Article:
Friday, March 14, 2008

Forex news

Dollar Falls to 12-Year Low of 100 Yen on Carlyle Fund Failure

March 13 (Bloomberg) -- The dollar fell below 100 yen earlier today for the first time since 1995 and dropped to a record low against the euro after a Carlyle Group fund moved closer to collapse, adding to turmoil in financial markets.

The dollar approached parity with the Swiss franc and slumped against the British pound after Carlyle said lenders will seize the assets of its mortgage-bond fund and President George W. Bush said the U.S. currency's decline was not ``good tidings.'' The dollar's drop may prompt Middle East central banks to reduce dollar holdings, Greg Gibbs, a strategist at ABN Amro Holding NV in Sydney, said in a report.

``Sentiment for the dollar continues to deteriorate very, very rapidly and if we're not careful this will turn into a dollar crash,'' said Mitul Kotecha, head of foreign-exchange research in London at Calyon, the securities unit of Credit Agricole SA, France's second-biggest bank. ``The risk is that we see a fairly aggressive move sharply lower towards 95 yen, and that could really perk up the interest of the Bank of Japan.''

The dollar fell to 99.77 yen, the lowest since October 1995, before trading at 100.18 at 10:29 a.m. in New York, from 101.79 yesterday. The dollar touched $1.5624 per euro, the weakest since the European currency's debut in 1999, and was at $1.5589, from $1.5551. It slid to a record 1.0045 Swiss francs. Japan's currency advanced to 156.21 per euro, from 158.30.

The U.S. currency fell against a basket of six major trading partners to the lowest since the index began in 1973. The Dollar Index traded on ICE Futures in New York declined as low as 71.82. The dollar dropped to $2.0365 per pound from $2.0270, touching the weakest since December.

Yen Sales

Japan sold the yen on the four occasions since 1995 when the currency approached 100 to support exporters including Toyota Motor Corp., the world's second-biggest automaker. The Bank of Japan sold 14.8 trillion yen ($148 billion) in the first three months of 2004, after record sales of 20.4 trillion yen in 2003.

The yen's 24 percent gain against the dollar from a 4 1/2- year low on June 22 was ``unexpected'' and will damage earnings, Toyota President Katsuaki Watanabe said today.

``We must continue cost cuts by all means, but the currency has reached the level where we have to think about other measures,'' Watanabe told reporters in Tokyo. A gain of 1 yen against the dollar cuts Toyota's annual operating profit by 35 billion yen, according to the automaker.

Intervention Risk

The yen may rise as high as 95 per dollar, according to forecasts this month by Citigroup Inc., the third-biggest currency trader, Lehman Brothers Holdings Inc., the fourth- biggest U.S. securities firm, and Mizuho Financial Group Inc., Japan's second-largest publicly traded bank. Deutsche Bank AG and UBS AG, the two biggest currency traders, had predicted the dollar would hold above 100.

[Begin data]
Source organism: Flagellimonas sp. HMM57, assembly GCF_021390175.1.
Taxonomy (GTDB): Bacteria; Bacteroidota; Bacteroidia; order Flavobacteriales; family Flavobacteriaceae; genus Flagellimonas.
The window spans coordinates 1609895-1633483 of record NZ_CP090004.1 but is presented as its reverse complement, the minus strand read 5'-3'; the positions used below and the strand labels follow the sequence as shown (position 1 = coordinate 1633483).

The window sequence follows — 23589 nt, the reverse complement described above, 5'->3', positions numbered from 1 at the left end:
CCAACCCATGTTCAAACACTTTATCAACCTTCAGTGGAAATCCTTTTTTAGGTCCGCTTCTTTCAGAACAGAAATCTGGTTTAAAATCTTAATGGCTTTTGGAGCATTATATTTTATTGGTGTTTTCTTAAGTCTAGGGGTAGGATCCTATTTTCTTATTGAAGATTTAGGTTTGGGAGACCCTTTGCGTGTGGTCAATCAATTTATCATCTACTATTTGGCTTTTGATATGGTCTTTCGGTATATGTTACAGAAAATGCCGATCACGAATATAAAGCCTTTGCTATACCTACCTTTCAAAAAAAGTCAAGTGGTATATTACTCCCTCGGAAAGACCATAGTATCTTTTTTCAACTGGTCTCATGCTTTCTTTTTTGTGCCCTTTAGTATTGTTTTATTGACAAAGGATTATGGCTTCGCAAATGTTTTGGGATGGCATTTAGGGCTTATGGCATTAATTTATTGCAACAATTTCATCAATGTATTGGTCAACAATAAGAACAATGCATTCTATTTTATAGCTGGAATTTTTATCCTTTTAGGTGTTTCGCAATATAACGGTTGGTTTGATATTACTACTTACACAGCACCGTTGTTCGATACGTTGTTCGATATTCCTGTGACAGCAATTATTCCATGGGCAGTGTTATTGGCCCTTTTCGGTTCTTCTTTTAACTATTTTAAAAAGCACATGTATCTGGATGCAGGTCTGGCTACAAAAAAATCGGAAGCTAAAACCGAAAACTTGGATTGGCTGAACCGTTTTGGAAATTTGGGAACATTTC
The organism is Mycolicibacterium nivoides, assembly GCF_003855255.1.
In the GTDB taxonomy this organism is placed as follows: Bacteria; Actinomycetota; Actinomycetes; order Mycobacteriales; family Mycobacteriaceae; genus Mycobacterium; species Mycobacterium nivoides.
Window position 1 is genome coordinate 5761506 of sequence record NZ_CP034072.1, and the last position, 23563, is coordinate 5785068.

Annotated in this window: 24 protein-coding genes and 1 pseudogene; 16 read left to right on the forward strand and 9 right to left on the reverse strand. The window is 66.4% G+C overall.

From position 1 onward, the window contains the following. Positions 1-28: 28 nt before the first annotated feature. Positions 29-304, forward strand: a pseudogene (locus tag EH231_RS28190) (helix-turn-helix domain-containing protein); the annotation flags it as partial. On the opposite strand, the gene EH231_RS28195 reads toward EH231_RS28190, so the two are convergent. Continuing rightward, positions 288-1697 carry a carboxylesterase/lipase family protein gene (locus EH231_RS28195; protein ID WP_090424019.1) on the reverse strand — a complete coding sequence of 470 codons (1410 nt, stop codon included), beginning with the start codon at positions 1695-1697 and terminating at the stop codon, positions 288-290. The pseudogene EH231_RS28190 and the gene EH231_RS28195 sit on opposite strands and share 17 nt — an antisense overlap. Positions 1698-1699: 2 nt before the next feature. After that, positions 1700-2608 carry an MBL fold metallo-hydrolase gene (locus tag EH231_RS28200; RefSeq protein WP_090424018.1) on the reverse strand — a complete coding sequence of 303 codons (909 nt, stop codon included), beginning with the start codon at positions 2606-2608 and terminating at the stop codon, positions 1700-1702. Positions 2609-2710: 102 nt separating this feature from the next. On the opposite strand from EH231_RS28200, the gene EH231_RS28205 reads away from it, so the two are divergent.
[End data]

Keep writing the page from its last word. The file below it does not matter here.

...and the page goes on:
``There's more than a 50 percent probability that the U.S. is in recession,'' Eisuke Sakakibara, dubbed ``Mr. Yen'' when he was Japan's top currency official from 1997 to 1999, said in an interview on March 6. ``The dollar-yen rate is dependent on the state of the U.S. economy.''

The Group of Seven, which next meets April 12-13 in Washington, may signal its intent to consider coordinated intervention, UBS strategists wrote in a March 3 report. Unilateral intervention ``seems unlikely'' as Japan's economy has grown every year since 2002, it said.

Central banks intervene in the foreign-exchange market when they buy or sell currencies to influence exchange rates.

Exiting Carry Trades

The yen also gained as investors exited so-called carry trades, in which they borrow in a country with low interest rates and buy higher-yielding assets elsewhere, earning the spread between the two. The risk is that currency moves erase those profits.

Japan's benchmark rate of 0.5 percent compares with 3 percent in the U.S., 4 percent in Europe, 7.25 percent in Australia and 8.25 percent in New Zealand.

Carlyle Capital Corp., co-founded by David Rubenstein, said in a statement it defaulted on about $16.6 billion of debt as of yesterday. Lenders will ``promptly'' take over all of its remaining assets and any remaining debt is expected ``soon'' to go into default, it said.

The yen has rallied 13 percent against the dollar as the Fed cut rates amid the worst housing slump in a quarter of a century and $190 billion of U.S. subprime-mortgage-related losses and markdowns at the world's biggest financial institutions.

Losing Confidence

``Investors are starting to lose confidence in the dollar, given the increased uncertainty over credit-related losses,'' Lee Hardman, a currency strategist at Bank of Tokyo-Mitsubishi UFJ Ltd. in London, wrote in a note to clients today. ``Carlyle is unlikely to be the last hedge fund in difficulty. That will only further depress investor sentiment.''

Drake Management LLC, the New York based-firm started by former BlackRock Inc. money managers, said yesterday it may shut its largest hedge fund, while GO Capital Asset Management BV blocked clients from withdrawing cash from one of its funds.

The biggest job losses in five years and record fuel costs are eroding U.S. consumer confidence and spending, which accounts for more than two-thirds of the economy. Lehman and JPMorgan Chase & Co. last week said the U.S. is headed into a recession.

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